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Tamote Shinpin Shwegugyi Temple
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Good Time To Visit: The Whole Year
Visited: 2043 Time

Tamote Shinpin Shwegugyi (Ta Mok Shwe-gu-gyi) Temple

      Tamote Shinpin Shwegugyi Temple is located by the road side of Tada Oo, 6 miles (10km) north of Kyaukse in Mandalay Region. The temple hidden inside the hill is recently discovered by the locals. The first one-storey temple was built by King Anawrahta in the 11th century and the second-storey added by King Narapatisithu in 12th century. In the 14th century, King Uzana encased the whole temple inside a huge stupa. All of this was further hidden and protected by time and nature. Masonry work, flora and mythical creature motifs are similar to those found in Bagan temples. There is an image of three enclosed Buddha of Bagan era. There are also some wall paintings in the tunnels. Two additional monasteries are located north and south of the old khayaing wall. To the north, on a road linking the village of Kyaung pan kon and Nyaung bin zauk, is the Ta Mok Taw Ya Kyaung.

      Outside the southern khayaing fort wall is the small Shwe-mutaw stupa, with additional stupas exposed adjacent to this by construction for a gas pipeline. Close by, near the village of Ngeh-to is the Ngwe Twin Tu: Taw Ya, “silver well forest-monastery” with a damaged stone slab donated by the three “Shan” brothers while they were myosa or governors that mentions completion of donations to the ancient garden of Ta Mokin AD 1319.

      The two-story Bagan Ta Mok temple was encased with a stupa begun in the reign of Pinya King Ussana and completed in the ADAD 1355–1362 reign of Hsin-phyuu-thakin Kyaw-swa-min-gyi. Ussana donated five fields, two male and two female temple slaves, and together with his Chief Queen made a royal pilgrimage from Inwa to Ta Mok Shwe-gu-gyi in a Pyi-gyi-kyet-thwa barge mentioned in the ADAD 1356 inscription stone erected to commemorate the visit.

      While the shape of the barge is not noted, royal craft were often constructed in the shape of auspicious animals such as the mythical karaweik bird or a double bodied naga and standing galon (garuda) (Htun Yi 1984). By ADAD 1915 the condition of the stupa had deteriorated, although U San Htwa donated a 6m high stupa [Fig. 12.3]. In 1993, Ashin Sandawbatha, native to Ngeh-to village, came to settle at Ta Mok, and while meditating inside an opening on the north side of the ruined 14th century Shwe-gu-gyi stupa, noticed layers of brick in the small cell. Word reached Win Maung (Tampawaddy), who visited the site in 1993 and has been working on the temple up to the present in collaboration with Ashin Sandawbatha.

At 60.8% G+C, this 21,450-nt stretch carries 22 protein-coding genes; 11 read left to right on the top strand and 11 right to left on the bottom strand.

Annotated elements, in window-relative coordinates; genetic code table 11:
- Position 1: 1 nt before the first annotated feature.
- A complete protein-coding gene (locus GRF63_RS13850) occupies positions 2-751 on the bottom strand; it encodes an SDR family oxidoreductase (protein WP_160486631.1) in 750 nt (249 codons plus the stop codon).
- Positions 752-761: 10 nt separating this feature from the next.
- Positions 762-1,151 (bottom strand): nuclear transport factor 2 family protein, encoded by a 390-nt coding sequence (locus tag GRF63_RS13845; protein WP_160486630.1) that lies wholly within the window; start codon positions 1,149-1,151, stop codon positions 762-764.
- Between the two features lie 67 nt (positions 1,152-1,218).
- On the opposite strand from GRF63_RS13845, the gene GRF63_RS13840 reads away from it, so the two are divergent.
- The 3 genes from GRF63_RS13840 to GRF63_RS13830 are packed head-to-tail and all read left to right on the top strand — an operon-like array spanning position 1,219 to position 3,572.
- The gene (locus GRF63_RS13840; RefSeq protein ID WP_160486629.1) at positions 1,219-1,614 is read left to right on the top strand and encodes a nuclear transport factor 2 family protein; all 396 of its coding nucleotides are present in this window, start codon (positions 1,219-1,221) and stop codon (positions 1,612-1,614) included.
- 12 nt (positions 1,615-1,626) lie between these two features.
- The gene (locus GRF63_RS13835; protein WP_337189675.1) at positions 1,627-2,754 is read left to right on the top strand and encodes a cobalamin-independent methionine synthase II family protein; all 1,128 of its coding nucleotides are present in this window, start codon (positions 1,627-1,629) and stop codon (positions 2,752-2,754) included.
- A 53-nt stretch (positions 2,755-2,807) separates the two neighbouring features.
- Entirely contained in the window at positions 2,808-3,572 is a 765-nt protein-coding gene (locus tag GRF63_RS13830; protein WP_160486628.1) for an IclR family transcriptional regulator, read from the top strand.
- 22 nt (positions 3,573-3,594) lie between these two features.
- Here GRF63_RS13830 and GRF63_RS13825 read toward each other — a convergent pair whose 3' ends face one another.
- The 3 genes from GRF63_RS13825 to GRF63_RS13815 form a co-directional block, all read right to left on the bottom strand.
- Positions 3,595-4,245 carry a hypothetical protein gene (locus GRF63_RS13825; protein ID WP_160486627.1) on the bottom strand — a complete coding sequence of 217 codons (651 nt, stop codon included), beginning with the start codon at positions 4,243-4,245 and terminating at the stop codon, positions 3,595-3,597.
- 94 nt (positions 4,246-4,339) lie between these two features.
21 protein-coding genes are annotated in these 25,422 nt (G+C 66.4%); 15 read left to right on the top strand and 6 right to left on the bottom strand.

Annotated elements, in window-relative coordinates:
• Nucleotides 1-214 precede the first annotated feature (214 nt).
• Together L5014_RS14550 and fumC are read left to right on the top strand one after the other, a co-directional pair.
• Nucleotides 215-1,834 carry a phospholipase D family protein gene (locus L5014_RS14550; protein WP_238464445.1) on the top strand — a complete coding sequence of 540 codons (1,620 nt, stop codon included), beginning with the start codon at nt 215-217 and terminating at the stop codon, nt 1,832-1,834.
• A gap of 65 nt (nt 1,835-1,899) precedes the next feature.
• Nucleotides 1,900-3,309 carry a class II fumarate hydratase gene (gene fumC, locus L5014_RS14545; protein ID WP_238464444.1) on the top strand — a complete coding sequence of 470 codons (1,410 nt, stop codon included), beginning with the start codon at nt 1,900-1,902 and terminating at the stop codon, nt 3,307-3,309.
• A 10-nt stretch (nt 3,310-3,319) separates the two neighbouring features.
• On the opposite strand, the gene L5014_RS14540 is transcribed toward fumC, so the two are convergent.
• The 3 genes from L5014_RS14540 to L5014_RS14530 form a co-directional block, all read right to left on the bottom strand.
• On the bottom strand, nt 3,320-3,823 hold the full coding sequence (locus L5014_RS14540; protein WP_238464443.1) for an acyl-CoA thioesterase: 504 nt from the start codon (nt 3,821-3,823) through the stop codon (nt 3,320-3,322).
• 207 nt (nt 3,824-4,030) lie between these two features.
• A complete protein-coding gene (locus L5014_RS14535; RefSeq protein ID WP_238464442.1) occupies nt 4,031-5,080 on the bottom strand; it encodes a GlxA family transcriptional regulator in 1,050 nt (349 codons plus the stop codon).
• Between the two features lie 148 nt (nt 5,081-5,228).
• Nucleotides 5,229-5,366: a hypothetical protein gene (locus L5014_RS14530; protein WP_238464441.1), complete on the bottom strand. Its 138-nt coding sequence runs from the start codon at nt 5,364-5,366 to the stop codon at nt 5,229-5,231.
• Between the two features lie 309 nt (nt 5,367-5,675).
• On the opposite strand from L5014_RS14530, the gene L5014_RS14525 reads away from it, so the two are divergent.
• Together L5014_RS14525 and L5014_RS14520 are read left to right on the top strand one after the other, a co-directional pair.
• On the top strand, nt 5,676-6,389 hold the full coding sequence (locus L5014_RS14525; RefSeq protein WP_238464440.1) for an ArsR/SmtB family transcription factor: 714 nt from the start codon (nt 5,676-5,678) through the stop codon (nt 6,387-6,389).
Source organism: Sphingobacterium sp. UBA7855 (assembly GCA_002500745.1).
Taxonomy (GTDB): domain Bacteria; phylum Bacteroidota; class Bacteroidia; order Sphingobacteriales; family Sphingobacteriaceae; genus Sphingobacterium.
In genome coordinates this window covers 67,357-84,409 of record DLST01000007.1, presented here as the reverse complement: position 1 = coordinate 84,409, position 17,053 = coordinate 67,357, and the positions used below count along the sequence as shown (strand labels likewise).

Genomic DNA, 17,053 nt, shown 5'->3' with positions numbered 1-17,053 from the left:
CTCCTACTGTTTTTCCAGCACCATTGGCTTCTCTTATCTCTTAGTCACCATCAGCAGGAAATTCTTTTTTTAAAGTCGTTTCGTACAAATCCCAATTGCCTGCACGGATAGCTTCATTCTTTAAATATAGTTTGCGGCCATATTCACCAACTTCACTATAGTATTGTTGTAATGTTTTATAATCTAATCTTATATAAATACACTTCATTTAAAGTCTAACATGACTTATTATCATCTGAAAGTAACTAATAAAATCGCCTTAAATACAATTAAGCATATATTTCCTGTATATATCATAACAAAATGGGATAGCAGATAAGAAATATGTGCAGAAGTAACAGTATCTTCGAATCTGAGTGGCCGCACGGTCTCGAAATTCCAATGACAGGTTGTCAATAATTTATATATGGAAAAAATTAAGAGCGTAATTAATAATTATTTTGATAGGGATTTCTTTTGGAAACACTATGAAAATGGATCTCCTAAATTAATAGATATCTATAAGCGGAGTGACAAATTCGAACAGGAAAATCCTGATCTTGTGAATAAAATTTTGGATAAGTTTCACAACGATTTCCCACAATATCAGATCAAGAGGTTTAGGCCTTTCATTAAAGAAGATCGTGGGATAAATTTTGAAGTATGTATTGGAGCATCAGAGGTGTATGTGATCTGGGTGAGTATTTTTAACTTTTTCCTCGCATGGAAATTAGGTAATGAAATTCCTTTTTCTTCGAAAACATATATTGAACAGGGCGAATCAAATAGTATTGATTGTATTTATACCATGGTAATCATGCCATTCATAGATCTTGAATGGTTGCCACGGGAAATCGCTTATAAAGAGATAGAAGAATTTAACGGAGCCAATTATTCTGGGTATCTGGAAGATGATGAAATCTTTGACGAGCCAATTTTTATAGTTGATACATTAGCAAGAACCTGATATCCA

In 2008, the Department of Archaeology gave permission to dismantle the 14th century stupa, and by 2010 a two-story north-facing temple covered in stucco had been unearthed. This and other structures at Ta Mok are dated here on stylistic grounds including the brickwork, arches, images of the Buddha and thrones and decoration.

      In addition to the small gu, two-story temple, stupa and thein, a number of other structures have been unearthed in the Ta Mok Shwe-gu-gyi compound. South of the thein on the west side described above, excavation in 2010–11 has unearthed the square brick foundations of a wooden zayat. The undated structure has two enclosures, an inner, probably earlier, one and a second outer enclosure with four staircases, one on each side.

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